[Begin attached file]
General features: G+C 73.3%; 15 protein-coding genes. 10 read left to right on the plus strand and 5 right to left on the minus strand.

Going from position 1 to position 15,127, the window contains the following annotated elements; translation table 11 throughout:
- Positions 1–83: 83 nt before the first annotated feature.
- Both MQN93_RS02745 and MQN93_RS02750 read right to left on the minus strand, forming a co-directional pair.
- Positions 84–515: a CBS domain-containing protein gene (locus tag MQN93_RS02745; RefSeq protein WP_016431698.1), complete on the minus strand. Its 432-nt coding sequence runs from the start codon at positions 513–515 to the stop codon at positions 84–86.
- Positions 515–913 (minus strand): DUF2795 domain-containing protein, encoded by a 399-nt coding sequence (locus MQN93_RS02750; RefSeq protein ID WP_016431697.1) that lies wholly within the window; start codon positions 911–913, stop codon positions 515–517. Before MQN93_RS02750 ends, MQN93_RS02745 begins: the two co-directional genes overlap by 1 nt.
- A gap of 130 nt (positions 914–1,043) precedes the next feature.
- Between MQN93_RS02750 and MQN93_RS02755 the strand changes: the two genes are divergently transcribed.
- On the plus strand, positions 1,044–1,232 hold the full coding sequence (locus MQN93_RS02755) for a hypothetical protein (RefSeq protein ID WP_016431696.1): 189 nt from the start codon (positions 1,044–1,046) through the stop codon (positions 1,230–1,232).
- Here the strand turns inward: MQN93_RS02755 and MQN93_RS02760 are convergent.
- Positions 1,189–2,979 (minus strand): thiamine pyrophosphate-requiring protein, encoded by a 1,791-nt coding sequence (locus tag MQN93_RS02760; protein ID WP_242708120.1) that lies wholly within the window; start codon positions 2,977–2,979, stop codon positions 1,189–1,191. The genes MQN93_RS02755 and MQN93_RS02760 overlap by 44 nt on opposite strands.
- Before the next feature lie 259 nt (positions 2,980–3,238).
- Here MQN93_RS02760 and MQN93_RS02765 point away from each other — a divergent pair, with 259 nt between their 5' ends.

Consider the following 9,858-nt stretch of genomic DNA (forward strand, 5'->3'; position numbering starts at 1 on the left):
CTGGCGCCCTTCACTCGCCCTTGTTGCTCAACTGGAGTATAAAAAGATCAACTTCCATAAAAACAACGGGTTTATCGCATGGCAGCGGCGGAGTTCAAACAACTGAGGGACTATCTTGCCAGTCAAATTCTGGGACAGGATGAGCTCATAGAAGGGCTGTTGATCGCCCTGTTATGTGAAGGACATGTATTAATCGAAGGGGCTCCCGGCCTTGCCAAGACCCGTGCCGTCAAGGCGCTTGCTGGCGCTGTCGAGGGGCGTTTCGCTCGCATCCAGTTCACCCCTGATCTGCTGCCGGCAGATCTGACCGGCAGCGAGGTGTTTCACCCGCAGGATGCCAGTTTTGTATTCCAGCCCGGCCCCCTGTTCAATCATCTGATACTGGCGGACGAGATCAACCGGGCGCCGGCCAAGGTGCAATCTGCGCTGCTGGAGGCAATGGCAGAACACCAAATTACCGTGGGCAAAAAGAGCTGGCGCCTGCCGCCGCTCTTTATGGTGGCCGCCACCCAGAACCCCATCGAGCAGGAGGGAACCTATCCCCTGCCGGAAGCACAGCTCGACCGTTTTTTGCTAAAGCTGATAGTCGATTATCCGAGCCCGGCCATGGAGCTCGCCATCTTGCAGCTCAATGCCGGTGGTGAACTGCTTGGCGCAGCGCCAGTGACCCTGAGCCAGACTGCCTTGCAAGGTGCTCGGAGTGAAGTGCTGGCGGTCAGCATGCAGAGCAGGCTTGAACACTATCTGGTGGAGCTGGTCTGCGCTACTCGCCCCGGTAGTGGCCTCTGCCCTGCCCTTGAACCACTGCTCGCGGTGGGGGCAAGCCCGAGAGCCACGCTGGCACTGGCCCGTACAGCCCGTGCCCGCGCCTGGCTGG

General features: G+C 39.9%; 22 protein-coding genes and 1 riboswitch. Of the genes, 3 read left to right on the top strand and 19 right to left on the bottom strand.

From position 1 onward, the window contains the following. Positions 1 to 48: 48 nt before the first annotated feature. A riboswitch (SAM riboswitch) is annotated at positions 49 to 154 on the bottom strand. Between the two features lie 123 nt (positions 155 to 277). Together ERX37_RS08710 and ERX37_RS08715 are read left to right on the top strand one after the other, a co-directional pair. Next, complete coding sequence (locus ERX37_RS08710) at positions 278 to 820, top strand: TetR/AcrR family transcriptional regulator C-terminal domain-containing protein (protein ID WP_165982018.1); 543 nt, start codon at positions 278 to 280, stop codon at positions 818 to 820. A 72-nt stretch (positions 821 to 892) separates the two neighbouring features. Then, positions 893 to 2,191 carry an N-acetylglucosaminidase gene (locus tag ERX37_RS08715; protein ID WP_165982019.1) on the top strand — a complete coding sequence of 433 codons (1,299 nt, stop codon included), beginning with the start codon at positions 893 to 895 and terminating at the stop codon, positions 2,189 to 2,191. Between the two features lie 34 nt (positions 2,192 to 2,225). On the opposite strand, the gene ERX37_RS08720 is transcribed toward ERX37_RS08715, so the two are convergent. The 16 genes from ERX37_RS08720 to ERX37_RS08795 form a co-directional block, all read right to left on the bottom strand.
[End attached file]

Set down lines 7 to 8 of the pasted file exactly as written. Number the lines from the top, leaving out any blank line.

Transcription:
- A gap of 130 nt (positions 914–1,043) precedes the next feature.
- Between MQN93_RS02750 and MQN93_RS02755 the strand changes: the two genes are divergently transcribed.